Development of neuroprotective therapies for neurodegenerative disease face extraordinary challenges, related to both the complexity of neuropathogenesis, bioavailability of drugs in vulnerable brain regions and timing of treatment. For example, AD and PD likely begin many decades before a clinically significant phenotype is noticeable; thus therapeutic strategies face an uphill battle because damage to vulnerable neuronal pathways may have passed a critical point for repair and return to pre-morbid homeostasis. In contrast, HAND provides some unique opportunities for therapeutic intervention not least because (i) the onset of HIV-1 infection is usually a definable event that can be routinely tested and (ii) early events in HAND likely involve reversible synaptic injury (see above).
Despite this, previous trials of adjunctive therapy for HAND have been unsuccessful. As noted above, a recent meta-analysis of the published outcomes of ten trials of adjunctive therapies involving 711 people with HIV-1 and neurologic disease, concluded that there was no evidence for efficacy in terms of cognitive improvement. While many of these agents had not been evaluated in an appropriate in vivo
model of HAND, a notable exception was memantine. Memantine blocks the NMDA receptor-associated ion channel only when it is excessively (i.e. pathologically) open, and as such, does not remain in the channel long enough to block normal excitatory neurotransmission. Despite success in preclinical small animal models,[11
] memantine failed to significantly improve any
neuropsychologic indices in a phase II double-blind, randomized, placebo-controlled, multi-center trial (plus best anti-retroviral therapy) in patients with HAND.[12
] Interestingly, this was the first clinical study of HIV-associated dementia in which surrogate markers (magnetic resonance spectroscopy, i.e. MRS) were validated with clinical presentation, as quantified by neurocognitive testing, and in which the surrogate markers appeared to be even more sensitive than the cognitive testing or neurologic examination. MRS was used to quantify N-acetylaspartate (NAA), a metabolite that is chiefly found in neurons in the adult brain, and the ratio of NAA to creatine (Cr) was used as an index of neuronal function and viability. Significant increases in NAA/Cr were observed in the multivariate analysis among individuals receiving memantine compared to placebo in the frontal white matter and the parietal cortex. Thus, memantine’s failure to elicit clinical improvements in neuropsychologic parameters despite an increase in the MRS parameter NAA that was presumably indicative of preserved neuronal integrity in corresponding brain regions, may reflect the fact that neuroinflammation can prevent activity-dependent (i.e. LTP) processes both upstream and downstream of the NMDA-R channel.[13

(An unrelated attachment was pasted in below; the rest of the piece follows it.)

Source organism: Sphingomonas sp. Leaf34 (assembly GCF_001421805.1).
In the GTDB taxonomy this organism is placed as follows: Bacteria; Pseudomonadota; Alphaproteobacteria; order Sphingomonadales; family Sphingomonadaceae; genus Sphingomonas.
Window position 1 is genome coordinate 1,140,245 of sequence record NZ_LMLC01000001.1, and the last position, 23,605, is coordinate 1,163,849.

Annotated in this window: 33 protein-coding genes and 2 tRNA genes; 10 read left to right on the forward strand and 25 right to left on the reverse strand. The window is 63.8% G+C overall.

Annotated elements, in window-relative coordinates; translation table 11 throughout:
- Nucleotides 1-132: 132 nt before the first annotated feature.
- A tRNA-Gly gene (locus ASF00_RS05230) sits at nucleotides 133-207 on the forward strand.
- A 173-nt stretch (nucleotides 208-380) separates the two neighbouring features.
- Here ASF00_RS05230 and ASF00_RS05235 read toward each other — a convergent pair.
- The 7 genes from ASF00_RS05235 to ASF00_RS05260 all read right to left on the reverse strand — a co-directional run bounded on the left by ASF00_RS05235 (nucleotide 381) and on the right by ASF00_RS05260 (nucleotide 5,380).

This emphasizes the need to design adjunctive therapies that take into account both neuroinflammation caused by HIV-1 viral products and pro-inflammatory mediators, and the activity-dependent nature of neuronal networks vulnerable to these neurotoxins, rather than simply quantifying neuronal apoptosis or even synaptic transmission as a therapeutic endpoint.